YA book reviews, reading and recommending since 2009

Archive for March 11, 2010

Luisa Plaja takes a look at Fly on the Wall by E. Lockhart!

Luisa Plaja, author of Split by a Kiss, Extreme Kissing and Swapped by a Kiss (out 29th April, pre-order on Amazon now!), is here to share with us her thoughts on Fly on the Wall by E. Lockhart.

Come back tomorrow to find out who inspired Jory, the accident-prone protagonist, from My Big Nose And Other Natural Disasters by Sydney Salter!

On the happy occasion of Read This Book’s anniversary, I wanted to write about a teen book which has made a lasting impression on me. It’s a book that uses unexplained fantasy elements in a contemporary, realistic plot – a device I love, and one I have used myself in a couple of my novels. It’s an inspiring, funny and all-round excellent read.

It’s Fly on the Wall by E. Lockhart.

There’s a lot packed into this short, inventive, surreal tale of a girl who wakes up in the body of a fly. Gretchen Yee is a girl who feels too ordinary for her surroundings at a school where everyone is super-talented. Gretchen too has talent, but it seems to be the wrong sort. In fact, everything about her seems to be all wrong. She wishes she could stop being a spineless girl who is confused about her parents’ imminent divorce and is too afraid to act on her crush. She wishes she could find out more about all the things (and people) she doesn’t understand. And then she wakes up in the body of a fly on the wall in the boys’ locker room and she ‘sees everything’, as the tagline of the book says. This is true both literally and metaphorically. Not only does she get to see exactly what’s under the boys’ clothes, but also what’s really going on in their lives.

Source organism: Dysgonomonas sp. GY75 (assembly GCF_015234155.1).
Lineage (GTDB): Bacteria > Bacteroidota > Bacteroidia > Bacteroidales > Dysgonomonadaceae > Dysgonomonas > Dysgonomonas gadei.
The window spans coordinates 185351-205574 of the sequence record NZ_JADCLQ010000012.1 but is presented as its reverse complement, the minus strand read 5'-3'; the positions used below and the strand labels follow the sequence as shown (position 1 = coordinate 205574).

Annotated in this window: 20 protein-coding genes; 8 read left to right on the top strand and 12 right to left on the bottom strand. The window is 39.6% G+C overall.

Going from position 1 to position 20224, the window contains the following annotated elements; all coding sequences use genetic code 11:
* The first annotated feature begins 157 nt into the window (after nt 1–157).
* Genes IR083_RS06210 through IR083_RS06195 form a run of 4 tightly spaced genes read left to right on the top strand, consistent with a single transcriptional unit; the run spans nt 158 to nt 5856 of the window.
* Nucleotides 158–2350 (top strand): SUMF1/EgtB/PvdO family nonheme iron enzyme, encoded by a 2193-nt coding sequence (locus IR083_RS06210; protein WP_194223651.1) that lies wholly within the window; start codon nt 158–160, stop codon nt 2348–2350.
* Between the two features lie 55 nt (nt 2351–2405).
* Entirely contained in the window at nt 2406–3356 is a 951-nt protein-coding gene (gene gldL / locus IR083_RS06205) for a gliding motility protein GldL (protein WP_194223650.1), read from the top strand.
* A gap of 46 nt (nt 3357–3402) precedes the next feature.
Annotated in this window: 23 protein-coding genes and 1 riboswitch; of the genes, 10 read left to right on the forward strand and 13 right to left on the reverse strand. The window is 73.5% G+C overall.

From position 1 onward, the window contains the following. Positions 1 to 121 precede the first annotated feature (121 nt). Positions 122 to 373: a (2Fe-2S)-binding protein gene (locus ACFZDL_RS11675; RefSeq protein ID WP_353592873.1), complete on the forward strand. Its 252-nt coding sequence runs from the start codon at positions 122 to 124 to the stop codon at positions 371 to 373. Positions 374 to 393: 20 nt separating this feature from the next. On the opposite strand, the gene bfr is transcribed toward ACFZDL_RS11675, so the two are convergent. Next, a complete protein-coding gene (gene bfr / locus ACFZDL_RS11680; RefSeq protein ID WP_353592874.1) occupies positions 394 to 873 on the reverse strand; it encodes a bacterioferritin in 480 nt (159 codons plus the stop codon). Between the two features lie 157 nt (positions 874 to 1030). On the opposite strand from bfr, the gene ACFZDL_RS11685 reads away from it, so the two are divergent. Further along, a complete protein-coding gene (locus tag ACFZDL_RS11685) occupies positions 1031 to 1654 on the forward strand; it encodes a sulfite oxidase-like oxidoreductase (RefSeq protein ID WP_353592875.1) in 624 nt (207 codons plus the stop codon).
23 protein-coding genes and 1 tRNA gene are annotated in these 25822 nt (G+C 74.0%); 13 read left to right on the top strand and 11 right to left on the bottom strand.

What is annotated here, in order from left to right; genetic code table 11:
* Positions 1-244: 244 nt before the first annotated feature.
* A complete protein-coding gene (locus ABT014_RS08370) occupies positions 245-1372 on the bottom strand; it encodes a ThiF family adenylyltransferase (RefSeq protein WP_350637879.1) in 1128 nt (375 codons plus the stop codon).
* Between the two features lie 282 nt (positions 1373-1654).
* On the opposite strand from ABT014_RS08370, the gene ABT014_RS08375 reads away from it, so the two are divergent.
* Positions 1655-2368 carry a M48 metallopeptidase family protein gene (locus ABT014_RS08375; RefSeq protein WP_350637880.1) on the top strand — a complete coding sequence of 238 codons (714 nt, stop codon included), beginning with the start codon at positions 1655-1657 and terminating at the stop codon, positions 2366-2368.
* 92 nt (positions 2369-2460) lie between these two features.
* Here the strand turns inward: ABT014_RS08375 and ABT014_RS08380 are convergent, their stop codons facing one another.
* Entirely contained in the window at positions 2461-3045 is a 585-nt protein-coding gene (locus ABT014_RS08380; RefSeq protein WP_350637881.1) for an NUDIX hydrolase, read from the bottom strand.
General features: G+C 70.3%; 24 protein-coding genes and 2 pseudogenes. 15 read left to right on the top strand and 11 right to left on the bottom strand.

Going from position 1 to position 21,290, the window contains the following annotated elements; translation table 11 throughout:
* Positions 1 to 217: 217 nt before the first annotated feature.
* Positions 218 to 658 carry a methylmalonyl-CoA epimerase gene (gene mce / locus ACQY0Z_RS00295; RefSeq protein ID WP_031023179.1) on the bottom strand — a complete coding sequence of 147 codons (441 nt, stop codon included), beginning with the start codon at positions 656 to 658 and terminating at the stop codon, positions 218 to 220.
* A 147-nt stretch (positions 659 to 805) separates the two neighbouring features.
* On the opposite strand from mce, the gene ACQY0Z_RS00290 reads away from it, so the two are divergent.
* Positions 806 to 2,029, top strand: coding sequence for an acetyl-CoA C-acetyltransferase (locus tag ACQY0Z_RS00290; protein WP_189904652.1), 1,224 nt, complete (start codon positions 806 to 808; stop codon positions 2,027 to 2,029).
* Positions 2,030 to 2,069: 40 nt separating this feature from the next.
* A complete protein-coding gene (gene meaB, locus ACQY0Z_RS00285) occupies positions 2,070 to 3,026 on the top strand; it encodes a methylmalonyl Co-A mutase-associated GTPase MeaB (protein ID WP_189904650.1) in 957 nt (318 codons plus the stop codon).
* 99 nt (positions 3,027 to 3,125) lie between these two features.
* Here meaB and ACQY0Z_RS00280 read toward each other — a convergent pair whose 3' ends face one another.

This book has stayed with me because it’s simple, entertaining and thought-provoking. It also stands up to multiple readings. There’s the beautifully creative use of language – the not-quite-familiar terms that you instantly absorb and understand as you read, like ‘gherkins’ , ‘biscuits’ and ‘milkshake’; words that fit their purpose perfectly. Then there are the gently addressed issues which are close to my heart: the casual homophobia that high school students can display; the kids who are coping with bullying; Gretchen’s feminist awakening. Throughout all this, there are wonderful references to Kafka and comic book superheroes. And lastly there’s a gorgeous love interest, whom you can’t help but see through Gretchen’s admiring eyes. For me, this book is utterly fantastic in every sense of the word, and I loved it.

Happy anniversary, Kate, and many happy returns to your great book blog!